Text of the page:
More than two dozen pieces of legislation introduced to the Missouri General Assembly over the past decade were based on "model" legislation drafted by the conservative American Legislative Exchange Council, according to a report by Progress Missouri.

"The American Legislative Exchange Council (ALEC) is a corporate bill mill that is exerting extraordinary and secretive influence in the Missouri legislature and in other states," the report stated. "Through ALEC, corporations hand Missouri legislators wish lists in the form of "model" legislation that often directly benefit their bottom line at the expense of Missouri families."

In addition, Progress Missouri says that 40 lawmakers and politicians in the state have financial ties to ALEC, including Majority Leader Tim Jones, Senate President Pro Tem Rob Mayer and Lt. Governor Peter Kinder.

ALEC drafts model bills for legislators and has been a driving force behind voter ID laws, so-called “stand your ground” laws, business-friendly tort reforms, Arizona’s controversial immigration law, and efforts to privatize public education.

Legislation in Missouri based on ALEC's drafts include so-called right to work laws, resolutions "reaffirming 10th amendment rights," an Anti-Affordable Care Act ballot measure, a resolution opposing food and beverage taxes, an "asbestos fairness act," a resolution supporting the electoral college, and a resolution encouraging Congress to privatize Social Security.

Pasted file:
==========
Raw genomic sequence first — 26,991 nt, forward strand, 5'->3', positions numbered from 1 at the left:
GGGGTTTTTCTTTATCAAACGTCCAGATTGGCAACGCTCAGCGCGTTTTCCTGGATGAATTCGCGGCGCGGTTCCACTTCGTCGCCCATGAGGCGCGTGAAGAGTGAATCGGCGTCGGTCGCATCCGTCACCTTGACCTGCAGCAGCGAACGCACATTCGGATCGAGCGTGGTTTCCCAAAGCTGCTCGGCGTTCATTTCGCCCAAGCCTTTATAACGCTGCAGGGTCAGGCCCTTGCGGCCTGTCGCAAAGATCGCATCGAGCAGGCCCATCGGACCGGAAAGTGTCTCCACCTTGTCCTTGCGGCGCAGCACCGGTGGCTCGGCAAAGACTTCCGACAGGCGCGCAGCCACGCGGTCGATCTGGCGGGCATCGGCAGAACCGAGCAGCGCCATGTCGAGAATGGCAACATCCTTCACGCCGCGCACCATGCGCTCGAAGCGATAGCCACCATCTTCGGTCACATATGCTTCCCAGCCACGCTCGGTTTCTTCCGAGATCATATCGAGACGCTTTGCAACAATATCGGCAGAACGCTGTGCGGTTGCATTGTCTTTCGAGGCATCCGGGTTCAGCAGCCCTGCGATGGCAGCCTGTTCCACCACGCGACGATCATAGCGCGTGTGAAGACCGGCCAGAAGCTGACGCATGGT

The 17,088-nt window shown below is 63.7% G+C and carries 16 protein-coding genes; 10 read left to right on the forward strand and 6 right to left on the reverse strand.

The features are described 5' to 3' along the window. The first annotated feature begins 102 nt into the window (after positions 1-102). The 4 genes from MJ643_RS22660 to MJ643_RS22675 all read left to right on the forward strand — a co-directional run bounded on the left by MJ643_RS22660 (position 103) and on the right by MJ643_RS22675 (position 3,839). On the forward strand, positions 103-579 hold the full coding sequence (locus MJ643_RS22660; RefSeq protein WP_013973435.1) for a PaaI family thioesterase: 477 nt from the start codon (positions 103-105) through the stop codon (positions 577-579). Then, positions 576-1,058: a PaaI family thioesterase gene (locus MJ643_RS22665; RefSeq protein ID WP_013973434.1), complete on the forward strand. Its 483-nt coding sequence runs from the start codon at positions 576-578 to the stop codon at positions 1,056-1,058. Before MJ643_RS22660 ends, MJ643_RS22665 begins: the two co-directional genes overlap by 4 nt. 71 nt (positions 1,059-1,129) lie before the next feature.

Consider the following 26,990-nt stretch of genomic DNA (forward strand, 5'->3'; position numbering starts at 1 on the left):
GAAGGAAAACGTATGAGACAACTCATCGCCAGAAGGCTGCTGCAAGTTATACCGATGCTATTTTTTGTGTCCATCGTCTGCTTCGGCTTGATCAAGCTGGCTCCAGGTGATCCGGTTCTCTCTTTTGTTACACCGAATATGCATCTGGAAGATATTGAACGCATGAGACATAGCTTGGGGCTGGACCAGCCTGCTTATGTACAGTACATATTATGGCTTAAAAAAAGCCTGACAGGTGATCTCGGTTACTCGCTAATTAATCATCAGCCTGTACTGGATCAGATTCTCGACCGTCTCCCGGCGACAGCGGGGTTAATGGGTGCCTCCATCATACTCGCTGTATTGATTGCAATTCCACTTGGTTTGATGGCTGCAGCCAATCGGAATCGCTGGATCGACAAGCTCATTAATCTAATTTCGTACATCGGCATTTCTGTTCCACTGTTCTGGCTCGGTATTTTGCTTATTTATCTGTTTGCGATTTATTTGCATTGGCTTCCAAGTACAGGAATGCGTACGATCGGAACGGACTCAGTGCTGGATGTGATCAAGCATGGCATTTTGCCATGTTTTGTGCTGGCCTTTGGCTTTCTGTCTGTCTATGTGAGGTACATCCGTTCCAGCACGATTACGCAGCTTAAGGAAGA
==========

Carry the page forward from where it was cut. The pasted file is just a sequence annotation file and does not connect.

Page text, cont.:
Despite its influence, the nearly forty-year-old organization received little scrutiny until recently, when organizations like Common Cause, People for the American Way, Progress Now, the Center for Media and Democracy, CREDO Action and the Progressive Change Campaign Committee started a campaign to publicly expose companies who supported ALEC.

ALEC has decried the “well-funded, expertly coordinated intimidation campaign” against its corporate members, claiming the organization would only “redouble” their efforts to promote pro-growth, pro-jobs policies.

Mars Inc., the Bill and Melinda Gates Foundation, Coca-Cola, PepsiCo, Kraft Foods, Intuit, McDonald’s, and Wendy's have all publicly distanced themselves from the organization.

[Lawmaker image via Shutterstock]